Lennon: Through a Glass Onion will run through February 22nd, 2015 at the Union Square Theater, located at 100 East 17th Street (Between Park Ave South and Irving Place), New York, NY 10003. Visit Lennon Onstage Dot Com for more information about the show, to get show times and to purchase tickets!

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Blake Morgan Debuts New CD at NYC’s The Cutting Room

Blake Morgan Diamonds in the Dark Cover

Armed with only his acoustic guitar and a soaring vocal range, singer/songwriter Blake Morgan celebrated the July 30th release of his latest CD, Diamonds in the Dark, with an engaging set played to a packed house at Manhattan’s Cutting Room.

While the unplugged set was missing the lusher aspects of Diamonds in the Dark’s expanded instrumentation, Morgan’s delivery and on stage charisma did each song full justice. This CD is really fantastic! Morgan’s adept guitar playing fondly recalls that of the late great George Harrison, while his voice varies between comparison to the adult contemporary mellowness of hit-maker Duncan Sheik and top-shelf Seventies pop greats such as Andrew Gold. And what’s not to like about that?

Morgan draws his subject matter from his past romantic relationships, and while the songs are obviously deeply personal, he keeps the message universal and accessible. Tuesday’s set featured nine cuts from the just-released Diamonds, including a few of my favorites like the opening number, “Haunt Me,” “Best Bad Idea” and “I Can Hear You Say.” I enjoyed Blake’s humorous between-song banter (where he revealed many of the details behind each song) and it was a fun evening for all! Diamonds in the Dark is available now wherever fine music is procured, and you can find out more about Blake by visiting This Link. See the set list below!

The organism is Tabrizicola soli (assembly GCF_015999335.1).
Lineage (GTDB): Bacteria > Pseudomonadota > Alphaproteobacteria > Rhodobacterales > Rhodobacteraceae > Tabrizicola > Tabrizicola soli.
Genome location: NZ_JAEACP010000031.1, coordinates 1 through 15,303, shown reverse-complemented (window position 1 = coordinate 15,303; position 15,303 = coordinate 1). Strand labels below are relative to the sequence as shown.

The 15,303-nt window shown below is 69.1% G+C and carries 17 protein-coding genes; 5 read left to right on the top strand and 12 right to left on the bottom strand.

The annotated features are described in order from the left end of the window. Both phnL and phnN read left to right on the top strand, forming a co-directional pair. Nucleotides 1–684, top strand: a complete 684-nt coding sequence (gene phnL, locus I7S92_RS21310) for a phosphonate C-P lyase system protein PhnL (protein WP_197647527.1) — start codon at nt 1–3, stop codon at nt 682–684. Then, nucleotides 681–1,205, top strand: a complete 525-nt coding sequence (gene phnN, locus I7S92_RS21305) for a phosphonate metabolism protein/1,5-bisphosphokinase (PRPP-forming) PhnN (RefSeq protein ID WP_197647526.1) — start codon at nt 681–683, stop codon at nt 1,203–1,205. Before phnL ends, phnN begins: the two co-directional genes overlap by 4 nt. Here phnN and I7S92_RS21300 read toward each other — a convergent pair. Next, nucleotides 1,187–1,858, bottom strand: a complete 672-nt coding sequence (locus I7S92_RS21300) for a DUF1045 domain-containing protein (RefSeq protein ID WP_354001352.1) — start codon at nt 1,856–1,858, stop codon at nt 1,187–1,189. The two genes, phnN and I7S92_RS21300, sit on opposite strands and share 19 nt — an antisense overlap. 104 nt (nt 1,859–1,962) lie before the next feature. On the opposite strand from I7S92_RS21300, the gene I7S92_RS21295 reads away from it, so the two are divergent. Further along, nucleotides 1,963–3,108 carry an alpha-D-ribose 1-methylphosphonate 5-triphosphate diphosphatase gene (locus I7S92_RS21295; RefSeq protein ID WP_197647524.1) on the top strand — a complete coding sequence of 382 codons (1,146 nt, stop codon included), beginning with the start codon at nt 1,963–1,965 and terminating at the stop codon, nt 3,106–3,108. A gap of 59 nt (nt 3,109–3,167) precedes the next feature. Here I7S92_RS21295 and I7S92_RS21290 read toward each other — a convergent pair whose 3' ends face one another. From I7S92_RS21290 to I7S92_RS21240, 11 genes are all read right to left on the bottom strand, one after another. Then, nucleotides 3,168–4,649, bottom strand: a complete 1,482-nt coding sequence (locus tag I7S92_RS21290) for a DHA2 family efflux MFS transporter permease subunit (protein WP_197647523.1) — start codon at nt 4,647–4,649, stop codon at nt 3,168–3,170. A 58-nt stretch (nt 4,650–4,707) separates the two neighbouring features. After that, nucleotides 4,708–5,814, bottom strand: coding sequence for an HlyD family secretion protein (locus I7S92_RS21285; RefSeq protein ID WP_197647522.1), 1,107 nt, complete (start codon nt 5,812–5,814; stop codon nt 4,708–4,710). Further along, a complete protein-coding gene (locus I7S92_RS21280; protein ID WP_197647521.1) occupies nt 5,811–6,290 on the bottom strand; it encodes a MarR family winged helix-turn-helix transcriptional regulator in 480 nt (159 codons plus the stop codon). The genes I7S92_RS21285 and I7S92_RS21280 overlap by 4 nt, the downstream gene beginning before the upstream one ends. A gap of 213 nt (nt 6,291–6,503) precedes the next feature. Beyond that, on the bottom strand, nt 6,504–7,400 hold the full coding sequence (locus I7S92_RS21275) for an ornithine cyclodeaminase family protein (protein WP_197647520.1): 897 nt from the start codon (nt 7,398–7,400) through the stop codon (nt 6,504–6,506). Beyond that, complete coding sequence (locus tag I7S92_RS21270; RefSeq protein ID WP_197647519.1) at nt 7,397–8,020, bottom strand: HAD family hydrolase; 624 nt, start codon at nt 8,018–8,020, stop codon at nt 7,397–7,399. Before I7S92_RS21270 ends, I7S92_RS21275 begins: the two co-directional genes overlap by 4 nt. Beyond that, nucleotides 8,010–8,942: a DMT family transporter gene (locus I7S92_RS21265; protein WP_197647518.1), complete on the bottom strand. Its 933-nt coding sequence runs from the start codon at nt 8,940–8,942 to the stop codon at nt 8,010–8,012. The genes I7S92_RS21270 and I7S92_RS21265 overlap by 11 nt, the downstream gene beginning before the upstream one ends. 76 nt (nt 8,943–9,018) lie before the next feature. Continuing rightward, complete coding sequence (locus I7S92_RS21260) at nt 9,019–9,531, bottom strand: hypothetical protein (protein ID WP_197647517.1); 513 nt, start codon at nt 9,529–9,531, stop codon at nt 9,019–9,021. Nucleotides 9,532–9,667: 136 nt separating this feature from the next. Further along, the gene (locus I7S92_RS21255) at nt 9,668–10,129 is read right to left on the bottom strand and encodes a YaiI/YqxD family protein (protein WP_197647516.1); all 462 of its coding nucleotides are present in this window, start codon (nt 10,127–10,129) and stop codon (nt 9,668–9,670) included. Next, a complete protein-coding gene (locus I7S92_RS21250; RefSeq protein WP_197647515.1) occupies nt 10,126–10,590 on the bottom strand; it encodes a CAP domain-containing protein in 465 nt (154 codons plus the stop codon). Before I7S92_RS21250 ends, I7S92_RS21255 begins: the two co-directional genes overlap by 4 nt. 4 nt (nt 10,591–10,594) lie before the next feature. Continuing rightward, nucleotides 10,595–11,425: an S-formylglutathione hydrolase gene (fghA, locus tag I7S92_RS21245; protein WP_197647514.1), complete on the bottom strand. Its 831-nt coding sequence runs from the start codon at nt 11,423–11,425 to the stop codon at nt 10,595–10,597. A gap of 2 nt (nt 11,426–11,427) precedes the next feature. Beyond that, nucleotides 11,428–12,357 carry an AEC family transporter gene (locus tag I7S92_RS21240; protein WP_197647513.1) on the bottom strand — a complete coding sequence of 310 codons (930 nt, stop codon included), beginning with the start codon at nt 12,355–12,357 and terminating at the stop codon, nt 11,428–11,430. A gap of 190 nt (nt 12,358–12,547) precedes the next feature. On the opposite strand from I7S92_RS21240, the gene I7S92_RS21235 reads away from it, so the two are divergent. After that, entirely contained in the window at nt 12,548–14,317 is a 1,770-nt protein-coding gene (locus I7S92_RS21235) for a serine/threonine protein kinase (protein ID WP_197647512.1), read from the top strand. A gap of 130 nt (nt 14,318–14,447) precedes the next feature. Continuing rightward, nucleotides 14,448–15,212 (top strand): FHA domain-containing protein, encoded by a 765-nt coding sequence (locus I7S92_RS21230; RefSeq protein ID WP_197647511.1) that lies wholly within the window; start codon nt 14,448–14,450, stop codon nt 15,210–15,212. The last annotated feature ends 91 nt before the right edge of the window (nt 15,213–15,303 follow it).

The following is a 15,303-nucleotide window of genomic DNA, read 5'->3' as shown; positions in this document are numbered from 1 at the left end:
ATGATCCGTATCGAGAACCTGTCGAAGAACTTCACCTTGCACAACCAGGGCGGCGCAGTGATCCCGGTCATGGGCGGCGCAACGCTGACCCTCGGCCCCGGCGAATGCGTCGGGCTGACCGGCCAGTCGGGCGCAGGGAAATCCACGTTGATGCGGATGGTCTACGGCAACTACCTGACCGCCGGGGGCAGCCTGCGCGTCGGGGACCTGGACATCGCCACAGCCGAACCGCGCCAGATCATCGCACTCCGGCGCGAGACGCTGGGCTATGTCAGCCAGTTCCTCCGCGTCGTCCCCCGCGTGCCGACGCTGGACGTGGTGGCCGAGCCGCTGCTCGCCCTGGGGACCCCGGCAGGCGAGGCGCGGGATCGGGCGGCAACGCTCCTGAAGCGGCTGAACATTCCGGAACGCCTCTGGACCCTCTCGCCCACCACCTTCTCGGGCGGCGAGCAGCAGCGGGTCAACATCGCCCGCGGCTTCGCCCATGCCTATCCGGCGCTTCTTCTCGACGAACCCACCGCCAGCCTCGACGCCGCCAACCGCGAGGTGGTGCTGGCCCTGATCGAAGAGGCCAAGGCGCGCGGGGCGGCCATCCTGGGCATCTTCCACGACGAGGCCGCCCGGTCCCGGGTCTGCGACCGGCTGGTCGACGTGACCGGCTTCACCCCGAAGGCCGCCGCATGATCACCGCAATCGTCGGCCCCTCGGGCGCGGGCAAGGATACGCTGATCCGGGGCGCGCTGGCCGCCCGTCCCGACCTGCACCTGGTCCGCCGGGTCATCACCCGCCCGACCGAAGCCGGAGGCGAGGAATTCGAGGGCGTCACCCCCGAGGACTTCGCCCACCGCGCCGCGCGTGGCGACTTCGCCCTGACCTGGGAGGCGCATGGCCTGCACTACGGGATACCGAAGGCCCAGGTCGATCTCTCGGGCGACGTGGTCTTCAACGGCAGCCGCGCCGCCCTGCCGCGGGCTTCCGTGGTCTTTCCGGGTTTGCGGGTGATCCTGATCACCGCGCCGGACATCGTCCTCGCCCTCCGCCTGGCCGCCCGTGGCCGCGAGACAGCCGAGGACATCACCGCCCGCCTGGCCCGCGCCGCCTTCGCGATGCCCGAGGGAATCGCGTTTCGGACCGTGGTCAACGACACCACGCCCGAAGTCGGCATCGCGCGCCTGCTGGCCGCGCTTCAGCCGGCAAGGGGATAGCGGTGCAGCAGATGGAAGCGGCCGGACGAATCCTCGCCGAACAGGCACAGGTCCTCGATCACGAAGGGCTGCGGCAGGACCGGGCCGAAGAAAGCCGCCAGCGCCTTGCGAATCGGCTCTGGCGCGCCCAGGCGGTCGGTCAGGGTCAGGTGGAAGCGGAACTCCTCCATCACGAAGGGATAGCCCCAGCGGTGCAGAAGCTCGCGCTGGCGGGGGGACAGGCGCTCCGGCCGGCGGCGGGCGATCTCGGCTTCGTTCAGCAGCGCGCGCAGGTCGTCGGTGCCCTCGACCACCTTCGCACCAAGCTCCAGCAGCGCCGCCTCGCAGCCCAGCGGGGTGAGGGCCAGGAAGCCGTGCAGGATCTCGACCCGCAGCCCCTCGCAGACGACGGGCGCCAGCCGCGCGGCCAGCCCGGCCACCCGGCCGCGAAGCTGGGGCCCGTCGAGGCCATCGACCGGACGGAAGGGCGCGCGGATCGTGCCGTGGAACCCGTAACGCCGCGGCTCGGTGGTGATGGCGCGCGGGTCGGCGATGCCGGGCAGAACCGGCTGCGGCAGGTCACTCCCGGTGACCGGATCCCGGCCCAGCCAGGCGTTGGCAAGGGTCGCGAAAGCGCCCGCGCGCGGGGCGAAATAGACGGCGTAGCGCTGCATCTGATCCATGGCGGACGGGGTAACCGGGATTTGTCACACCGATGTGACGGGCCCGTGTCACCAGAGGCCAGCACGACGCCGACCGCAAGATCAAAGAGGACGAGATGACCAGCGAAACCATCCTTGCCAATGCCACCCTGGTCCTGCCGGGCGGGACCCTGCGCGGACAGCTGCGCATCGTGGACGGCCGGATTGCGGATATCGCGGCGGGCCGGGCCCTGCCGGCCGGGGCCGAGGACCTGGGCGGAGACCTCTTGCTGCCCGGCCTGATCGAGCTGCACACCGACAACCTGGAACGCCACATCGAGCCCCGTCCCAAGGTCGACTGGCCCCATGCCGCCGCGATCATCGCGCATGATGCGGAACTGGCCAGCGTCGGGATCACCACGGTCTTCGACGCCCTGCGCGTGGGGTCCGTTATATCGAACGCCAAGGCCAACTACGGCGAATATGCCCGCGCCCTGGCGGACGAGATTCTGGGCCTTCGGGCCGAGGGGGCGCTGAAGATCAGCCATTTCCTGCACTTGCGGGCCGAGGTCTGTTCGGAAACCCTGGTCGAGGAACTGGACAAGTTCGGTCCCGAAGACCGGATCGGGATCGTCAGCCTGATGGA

Cutting Room Set List

Haunt Me
Black Into Blue
Suspicious Bliss
Water Water Everywhere
Best Bad Idea
Don’t Want To Let You Go
I Can Hear You Say
We Left Off
So Scared And Happy

Pink Thing of the Day: Pink Assignment

Pink Assignment Logo on Jumpsuit Back

On our way to last night’s opening reception at Bold Hype on West 27th Street, we came upon the collaborative art duo known as Pink Assignment (Mariangeles Soto-Diaz and Claudia Sbrissa) who were putting up an installation of hot pink satin ribbons tied in web-like fashion between the support poles of a sidewalk construction overhang. We stopped to say Hello.

Pink Arrangement Pink Ribbon Public Work

Speaking briefly with Mariangeles – who, dressed in her awesome pink jumpsuit, was super friendly and enthusiastic at the prospect of being the featured Pink Thing of The Day here on The Gig – I learned that Pink Assignment is all about giving public visibility and supporting women’s issues using the language of abstraction. In other words, without getting in anyone’s face. We can get behind that.

Mariangeles and Claudia of Pink Arrangement
Mariangeles and Claudia (In Pink Jumpsuits, Left to Right) are Pink Assignment